CHUCK NORRIS: Some Lessons From 9/11 Seem Hard for Us To Remember

With lessons learned from 9/11 so widely, recently and painfully recounted, the story of suffering and loss that continue for more than 100,000 fellow Americans must not be forgotten. We cannot lose sight of it as if seeing it through a rear-view mirror, fading in the distance. We need to keep these fellow citizens front and center.

According to Time magazine, the World Trade Center Health Program, founded in 2010 as part of the James Zadroga 9/11 Health and Compensation Act,

currently serves 112,042 members nationwide. Their membership includes 64,429 general responders, 17,031 firefighters and 30,582 survivors. Of these, 65,307 members have at least one certified debilitating health condition and remain badly in need of care. Some, even with treatment, will never recover.

Among the Fire Department of New York’s 15,000 World Trade Center Health Program enrollees, 11,300 have at least one certified physical or mental health condition because of their service on and after 9/11. These conditions run the gamut from upper respiratory conditions to multiple types of cancer, as well as PTSD, depression, anxiety and substance abuse. Time reports, “Nearly 3,900 of the total group have at least one form of cancer; more than 4,300 have a mental health condition.”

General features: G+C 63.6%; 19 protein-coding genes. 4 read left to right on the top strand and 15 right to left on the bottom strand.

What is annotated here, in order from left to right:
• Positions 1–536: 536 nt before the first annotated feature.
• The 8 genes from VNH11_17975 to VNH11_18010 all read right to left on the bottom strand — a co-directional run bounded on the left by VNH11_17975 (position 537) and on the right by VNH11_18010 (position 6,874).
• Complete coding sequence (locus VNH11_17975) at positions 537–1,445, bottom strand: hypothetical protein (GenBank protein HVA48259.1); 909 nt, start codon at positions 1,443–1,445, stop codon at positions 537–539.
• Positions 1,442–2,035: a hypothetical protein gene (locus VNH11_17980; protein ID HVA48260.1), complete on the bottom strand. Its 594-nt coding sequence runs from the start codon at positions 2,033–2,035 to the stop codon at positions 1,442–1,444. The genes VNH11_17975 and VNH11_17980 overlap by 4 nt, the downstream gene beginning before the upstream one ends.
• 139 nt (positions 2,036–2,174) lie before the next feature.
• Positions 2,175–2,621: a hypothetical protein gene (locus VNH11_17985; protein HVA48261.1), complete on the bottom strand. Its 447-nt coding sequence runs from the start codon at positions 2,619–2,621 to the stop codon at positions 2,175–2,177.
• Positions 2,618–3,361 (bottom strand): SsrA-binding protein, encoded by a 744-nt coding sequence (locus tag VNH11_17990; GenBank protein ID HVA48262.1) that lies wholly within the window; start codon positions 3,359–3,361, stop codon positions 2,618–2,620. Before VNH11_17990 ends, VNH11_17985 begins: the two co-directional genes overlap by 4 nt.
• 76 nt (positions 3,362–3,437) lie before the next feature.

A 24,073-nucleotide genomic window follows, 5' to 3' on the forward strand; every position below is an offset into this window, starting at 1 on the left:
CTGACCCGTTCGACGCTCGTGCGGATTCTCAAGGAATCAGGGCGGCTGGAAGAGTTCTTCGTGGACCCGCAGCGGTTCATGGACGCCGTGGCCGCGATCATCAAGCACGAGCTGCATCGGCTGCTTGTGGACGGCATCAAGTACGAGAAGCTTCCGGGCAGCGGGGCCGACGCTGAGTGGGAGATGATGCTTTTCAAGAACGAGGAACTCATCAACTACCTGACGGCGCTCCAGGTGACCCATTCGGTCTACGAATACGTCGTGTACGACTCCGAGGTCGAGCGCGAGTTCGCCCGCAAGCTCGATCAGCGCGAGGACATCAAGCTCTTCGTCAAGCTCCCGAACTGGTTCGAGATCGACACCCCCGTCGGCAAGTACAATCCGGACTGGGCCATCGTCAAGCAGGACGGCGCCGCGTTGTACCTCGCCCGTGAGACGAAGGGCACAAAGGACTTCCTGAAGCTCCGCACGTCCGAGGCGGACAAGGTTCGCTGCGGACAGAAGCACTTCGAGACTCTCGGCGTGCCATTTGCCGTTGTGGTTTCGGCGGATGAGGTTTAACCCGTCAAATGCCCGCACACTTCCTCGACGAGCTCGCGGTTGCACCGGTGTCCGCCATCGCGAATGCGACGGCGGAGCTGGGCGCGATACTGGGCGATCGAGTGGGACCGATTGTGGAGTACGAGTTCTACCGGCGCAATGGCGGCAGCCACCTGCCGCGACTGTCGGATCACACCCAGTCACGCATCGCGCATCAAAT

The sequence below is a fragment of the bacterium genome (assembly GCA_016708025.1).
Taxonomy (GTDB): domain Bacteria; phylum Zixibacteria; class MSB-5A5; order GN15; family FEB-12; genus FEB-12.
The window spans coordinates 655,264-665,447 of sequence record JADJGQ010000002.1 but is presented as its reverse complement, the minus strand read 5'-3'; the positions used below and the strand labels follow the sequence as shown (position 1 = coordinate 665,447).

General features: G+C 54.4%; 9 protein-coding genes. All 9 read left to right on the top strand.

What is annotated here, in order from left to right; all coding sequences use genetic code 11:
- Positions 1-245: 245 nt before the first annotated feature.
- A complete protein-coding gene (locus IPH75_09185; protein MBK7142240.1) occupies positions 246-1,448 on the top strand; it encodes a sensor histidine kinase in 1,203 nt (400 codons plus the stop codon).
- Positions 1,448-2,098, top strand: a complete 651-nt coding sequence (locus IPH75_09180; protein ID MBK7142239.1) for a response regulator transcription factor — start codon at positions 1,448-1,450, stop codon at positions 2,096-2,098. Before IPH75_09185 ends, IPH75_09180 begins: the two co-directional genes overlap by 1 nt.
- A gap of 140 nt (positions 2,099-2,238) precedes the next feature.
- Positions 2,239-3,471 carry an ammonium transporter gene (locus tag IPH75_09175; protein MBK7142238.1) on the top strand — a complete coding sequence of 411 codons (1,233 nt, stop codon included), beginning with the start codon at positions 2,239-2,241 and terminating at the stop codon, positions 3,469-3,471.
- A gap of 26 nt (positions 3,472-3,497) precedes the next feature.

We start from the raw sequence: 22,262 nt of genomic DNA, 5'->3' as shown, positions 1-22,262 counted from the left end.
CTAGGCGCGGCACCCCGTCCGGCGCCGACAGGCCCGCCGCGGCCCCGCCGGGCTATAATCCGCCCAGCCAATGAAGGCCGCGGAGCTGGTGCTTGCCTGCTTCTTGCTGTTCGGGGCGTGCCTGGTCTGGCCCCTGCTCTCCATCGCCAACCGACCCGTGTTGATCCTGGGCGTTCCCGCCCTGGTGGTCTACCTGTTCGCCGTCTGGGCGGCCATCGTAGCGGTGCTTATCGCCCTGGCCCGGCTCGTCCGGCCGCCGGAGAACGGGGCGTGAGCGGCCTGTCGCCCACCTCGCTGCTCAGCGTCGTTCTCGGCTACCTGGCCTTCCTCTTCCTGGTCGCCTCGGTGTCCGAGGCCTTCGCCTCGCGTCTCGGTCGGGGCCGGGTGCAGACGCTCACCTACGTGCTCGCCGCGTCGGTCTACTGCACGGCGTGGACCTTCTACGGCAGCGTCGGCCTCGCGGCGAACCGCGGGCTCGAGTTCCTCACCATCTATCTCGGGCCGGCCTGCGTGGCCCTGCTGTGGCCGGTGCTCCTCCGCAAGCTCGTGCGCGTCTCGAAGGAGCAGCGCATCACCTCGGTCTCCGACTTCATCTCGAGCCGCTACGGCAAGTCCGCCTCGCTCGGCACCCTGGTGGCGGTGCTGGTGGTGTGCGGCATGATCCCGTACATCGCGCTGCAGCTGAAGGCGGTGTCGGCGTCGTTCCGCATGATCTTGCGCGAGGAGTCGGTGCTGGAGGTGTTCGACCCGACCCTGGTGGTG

If we are to learn anything about the long-term health consequences of the World Trade Center attacks, it is how the survivors and responders were faced with what has been referred to as the “double impact” of not just toxin exposure, but psychological trauma. According to Dr. Adriana Feder, the associate director for research at the World Trade Center Mental Health Program at the Icahn School of Medicine at Mount Sinai, dealing with mental and physical injuries at the same time can feed into each other over time. “Chronic pain can worsen PTSD, which in turn can lead to inflammation, heart problems and other conditions,” she says. Among those enrolled in the federal WTC program, mental health problems are listed as the third most common category of certified conditions.

Within all the media coverage, which is important and often overlooked, is the plight of various first responders and others exposed to the site over a long period of time after the attacks. Also lost in most discourse, is how long the rescue and recovery efforts lasted — well into the summer of 2002. As Dr. David Prezant of the Fire Department of New York who was onsite at 9/11 and is now its chief medical officer explains to Time, the fires continued to burn through the end of December, releasing more vapors. “During the rescue and recovery efforts … as you’re digging and uncovering crypts, that releases the same gases that were there on the day of 9/11.”

“While some of the illnesses connected to 9/11 developed immediately, others, like mesothelioma (a type of cancer that occurs in the thin layer of tissue that covers the majority of your internal organs), can take years to emerge,” says John Howard, the administrator of the WTC Health Program and the director of National Institute for Occupational Safety and Health. “As our members age, I think we’re going to see interactions between conditions that occur in an aging population and the 9/11 conditions.”